Losing weight is a complicated process as many factors can affect it. This includes genetics and chronic inflammation.
Your lifestyle and diet are also weight factors, as are your muscles.
What many people don’t know is their muscles can also help them with weight loss. Muscles burn more calories than body fat, even when you’re at rest.
In a 2009 study involving participants who performed resistance training, those who took 14 grams of BCAAs had a higher lean mass and lower body fat percentage than the ones who consumed carbs from sports drinks and whey protein.
The other BCAAs, valine and isoleucine, are essential in the production of energy. Since BCAA can also reduce muscle fatigue and speed up post-workout recovery, you are likely to sustain your exercises for longer periods.
7. BCAA Can Be Helpful for People with Liver Issues
The liver is one of the organs that has a central role in metabolism. Issues such as fatty liver or cirrhosis can be serious and even life-threatening.
A 2017 research in Medicine revealed BCAA has the potential to improve the markers associated with liver failure.
8. BCAA Is Ideal for Older People
Aging affects the body in many ways. One of these is a condition known as sarcopenia or muscle wasting.
It means the body starts losing its muscle mass. It can shorten life expectancy and increase immobility risks.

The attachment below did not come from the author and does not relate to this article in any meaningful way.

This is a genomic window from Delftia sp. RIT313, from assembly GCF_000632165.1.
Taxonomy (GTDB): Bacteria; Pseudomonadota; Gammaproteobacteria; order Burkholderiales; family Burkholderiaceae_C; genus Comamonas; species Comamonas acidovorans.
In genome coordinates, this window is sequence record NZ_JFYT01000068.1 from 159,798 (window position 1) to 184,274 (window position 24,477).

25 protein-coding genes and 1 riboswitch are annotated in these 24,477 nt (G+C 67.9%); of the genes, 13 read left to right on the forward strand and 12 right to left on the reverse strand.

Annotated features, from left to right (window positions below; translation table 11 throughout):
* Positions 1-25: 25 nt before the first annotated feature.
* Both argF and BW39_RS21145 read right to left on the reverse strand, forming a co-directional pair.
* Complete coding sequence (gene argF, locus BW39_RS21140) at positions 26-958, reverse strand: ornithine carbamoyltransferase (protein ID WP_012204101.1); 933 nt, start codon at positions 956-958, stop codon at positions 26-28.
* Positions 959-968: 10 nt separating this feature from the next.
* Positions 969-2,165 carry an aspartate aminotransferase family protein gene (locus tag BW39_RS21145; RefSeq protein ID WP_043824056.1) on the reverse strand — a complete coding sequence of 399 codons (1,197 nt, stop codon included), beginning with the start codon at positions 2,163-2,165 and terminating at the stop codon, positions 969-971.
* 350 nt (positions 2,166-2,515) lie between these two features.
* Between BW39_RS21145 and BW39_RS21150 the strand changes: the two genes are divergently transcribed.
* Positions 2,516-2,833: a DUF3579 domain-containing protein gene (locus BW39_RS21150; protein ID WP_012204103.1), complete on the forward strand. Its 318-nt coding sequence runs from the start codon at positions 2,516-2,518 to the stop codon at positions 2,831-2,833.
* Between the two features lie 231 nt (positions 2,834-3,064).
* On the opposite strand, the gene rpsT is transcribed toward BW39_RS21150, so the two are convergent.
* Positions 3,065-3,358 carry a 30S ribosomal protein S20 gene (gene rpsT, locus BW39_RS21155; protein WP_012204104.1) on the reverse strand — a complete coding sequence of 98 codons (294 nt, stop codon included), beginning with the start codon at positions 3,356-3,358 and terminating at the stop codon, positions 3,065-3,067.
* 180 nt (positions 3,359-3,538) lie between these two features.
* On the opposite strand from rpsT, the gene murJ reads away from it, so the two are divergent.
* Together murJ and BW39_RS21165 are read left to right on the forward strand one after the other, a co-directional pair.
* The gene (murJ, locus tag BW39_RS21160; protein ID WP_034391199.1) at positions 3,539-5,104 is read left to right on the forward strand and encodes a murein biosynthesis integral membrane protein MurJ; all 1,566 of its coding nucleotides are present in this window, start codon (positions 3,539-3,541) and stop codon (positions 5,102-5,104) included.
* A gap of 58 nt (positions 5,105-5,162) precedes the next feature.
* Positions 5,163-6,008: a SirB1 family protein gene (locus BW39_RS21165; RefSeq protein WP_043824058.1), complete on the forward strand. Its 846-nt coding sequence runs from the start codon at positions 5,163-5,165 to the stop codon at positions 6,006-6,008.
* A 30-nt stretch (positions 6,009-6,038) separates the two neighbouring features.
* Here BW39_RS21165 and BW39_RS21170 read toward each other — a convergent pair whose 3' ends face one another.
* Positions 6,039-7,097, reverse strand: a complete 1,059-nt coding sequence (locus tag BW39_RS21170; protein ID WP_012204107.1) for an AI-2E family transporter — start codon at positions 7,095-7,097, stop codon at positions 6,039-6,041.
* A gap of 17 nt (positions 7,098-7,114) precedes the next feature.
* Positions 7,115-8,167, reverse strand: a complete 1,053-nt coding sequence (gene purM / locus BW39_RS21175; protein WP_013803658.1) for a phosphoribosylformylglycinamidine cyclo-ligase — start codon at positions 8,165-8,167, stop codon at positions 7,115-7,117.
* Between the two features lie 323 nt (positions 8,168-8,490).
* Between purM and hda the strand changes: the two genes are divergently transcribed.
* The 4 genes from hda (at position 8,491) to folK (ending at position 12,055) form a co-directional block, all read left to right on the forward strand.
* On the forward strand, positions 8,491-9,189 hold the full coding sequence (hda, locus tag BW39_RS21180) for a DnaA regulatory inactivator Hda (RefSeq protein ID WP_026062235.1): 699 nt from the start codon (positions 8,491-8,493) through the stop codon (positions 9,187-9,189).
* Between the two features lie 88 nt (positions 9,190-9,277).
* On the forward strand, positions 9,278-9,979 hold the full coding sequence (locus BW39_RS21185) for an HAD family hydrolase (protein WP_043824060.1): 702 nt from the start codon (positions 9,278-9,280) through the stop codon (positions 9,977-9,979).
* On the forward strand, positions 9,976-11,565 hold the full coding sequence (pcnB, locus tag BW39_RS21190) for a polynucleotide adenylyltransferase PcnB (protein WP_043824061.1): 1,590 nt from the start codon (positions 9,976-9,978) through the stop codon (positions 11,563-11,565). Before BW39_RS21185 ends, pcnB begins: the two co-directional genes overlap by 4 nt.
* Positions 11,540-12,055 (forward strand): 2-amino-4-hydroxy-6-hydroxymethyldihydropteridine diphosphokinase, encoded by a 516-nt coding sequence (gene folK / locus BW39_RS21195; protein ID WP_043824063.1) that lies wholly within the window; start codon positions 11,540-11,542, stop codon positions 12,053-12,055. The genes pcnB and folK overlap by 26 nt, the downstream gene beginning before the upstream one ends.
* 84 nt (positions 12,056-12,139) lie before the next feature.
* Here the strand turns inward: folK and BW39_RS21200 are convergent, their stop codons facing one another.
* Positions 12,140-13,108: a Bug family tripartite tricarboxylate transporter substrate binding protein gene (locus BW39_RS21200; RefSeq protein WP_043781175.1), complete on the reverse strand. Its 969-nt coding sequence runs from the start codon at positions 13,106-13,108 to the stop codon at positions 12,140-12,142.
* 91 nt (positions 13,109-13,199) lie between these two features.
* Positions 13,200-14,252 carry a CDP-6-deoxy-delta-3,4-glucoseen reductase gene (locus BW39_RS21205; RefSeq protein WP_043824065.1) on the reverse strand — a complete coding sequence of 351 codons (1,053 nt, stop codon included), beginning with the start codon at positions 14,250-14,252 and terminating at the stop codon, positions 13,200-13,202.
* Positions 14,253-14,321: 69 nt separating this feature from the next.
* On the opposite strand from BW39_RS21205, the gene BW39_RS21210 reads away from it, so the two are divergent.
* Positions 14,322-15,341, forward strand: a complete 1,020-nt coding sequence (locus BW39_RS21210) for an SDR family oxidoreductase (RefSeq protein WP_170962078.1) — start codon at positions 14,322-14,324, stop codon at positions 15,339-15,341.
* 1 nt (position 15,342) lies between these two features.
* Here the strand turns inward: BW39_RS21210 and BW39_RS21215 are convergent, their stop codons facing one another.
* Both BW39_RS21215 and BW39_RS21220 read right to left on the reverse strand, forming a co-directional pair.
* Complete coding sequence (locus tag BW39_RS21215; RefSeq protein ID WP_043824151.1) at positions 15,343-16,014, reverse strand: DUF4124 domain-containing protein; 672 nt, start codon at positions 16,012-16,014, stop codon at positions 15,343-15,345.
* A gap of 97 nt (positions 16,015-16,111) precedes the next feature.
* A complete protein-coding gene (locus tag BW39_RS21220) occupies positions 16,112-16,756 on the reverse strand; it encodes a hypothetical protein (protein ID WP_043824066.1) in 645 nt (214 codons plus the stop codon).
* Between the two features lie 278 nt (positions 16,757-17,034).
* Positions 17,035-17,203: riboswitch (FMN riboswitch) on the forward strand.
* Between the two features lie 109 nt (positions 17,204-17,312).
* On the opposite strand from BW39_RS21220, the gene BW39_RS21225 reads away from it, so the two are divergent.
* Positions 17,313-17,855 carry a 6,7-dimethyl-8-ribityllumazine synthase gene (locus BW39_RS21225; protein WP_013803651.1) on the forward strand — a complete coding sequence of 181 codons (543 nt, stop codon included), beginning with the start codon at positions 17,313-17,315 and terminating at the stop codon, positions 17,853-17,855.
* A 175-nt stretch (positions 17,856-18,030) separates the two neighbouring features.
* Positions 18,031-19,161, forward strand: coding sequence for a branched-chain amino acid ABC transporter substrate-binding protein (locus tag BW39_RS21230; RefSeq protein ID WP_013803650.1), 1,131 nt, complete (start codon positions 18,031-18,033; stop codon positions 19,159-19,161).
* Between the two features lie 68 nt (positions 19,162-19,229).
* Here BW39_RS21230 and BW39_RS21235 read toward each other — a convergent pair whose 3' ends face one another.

It has a significant impact on a person’s desire to be independent through old age and quality of life.
There are different techniques to reverse muscle wasting, and these include exercising. BCAAs can also help by improving the body’s response to muscle-growth signals.
9. It Can Be a Potential Marker for Chronic Diseases
The 2018 Swedish study mentioned in point #3 highlights the strong connection between BCAA, the gut, and obesity.
Obesity is a high-risk factor for chronic diseases like heart disorders, fatty liver, and diabetes.
A 2018 review, meanwhile, revealed an association between these essential amino acids and cancer. Tumor cells are no different from the others as they too need energy to spread which they can get it from BCAAs.
10. BCAAs May Help Improve Immunity
Glutamine, an essential amino acid, is necessary for a proper immune function. When the body experiences high levels of stress, such as during a workout, glutamine levels also decrease.
It may then increase the risk of immune system impairment. You are now prone to infections, some of which may dangerous.
BCAAs can be helpful in this case since the body can actually convert them into glutamine. They, therefore, supplement another essential amino acid.
11. It Has a Connection with Insulin Resistance
Insulin resistance is a metabolic condition wherein the cells become less responsive to insulin. Insulin is a hormone that helps deliver glucose.
Glucose, meanwhile, is what fuels the cells to do their work. When you are insulin resistant, your blood sugar levels increase.
When your blood sugar levels continue to go up, you are at risk of diabetes. Diabetes also increases your odds for hypertension and heart diseases.
Some studies suggest insulin-resistant individuals tend to have high BCAA levels. That is not good news, but it also opens an opportunity.
It’s possible lowering your BCAA intake or changing its mechanisms may help treat diabetes in the future.
The body needs BCAA not only for muscle building or exercise performance but also for energy production. It may even help manage chronic diseases such as liver disorders.
Balance, however, is still the key to optimal health. Lower and higher levels of these amino acids can result in metabolic problems or the development of serious conditions.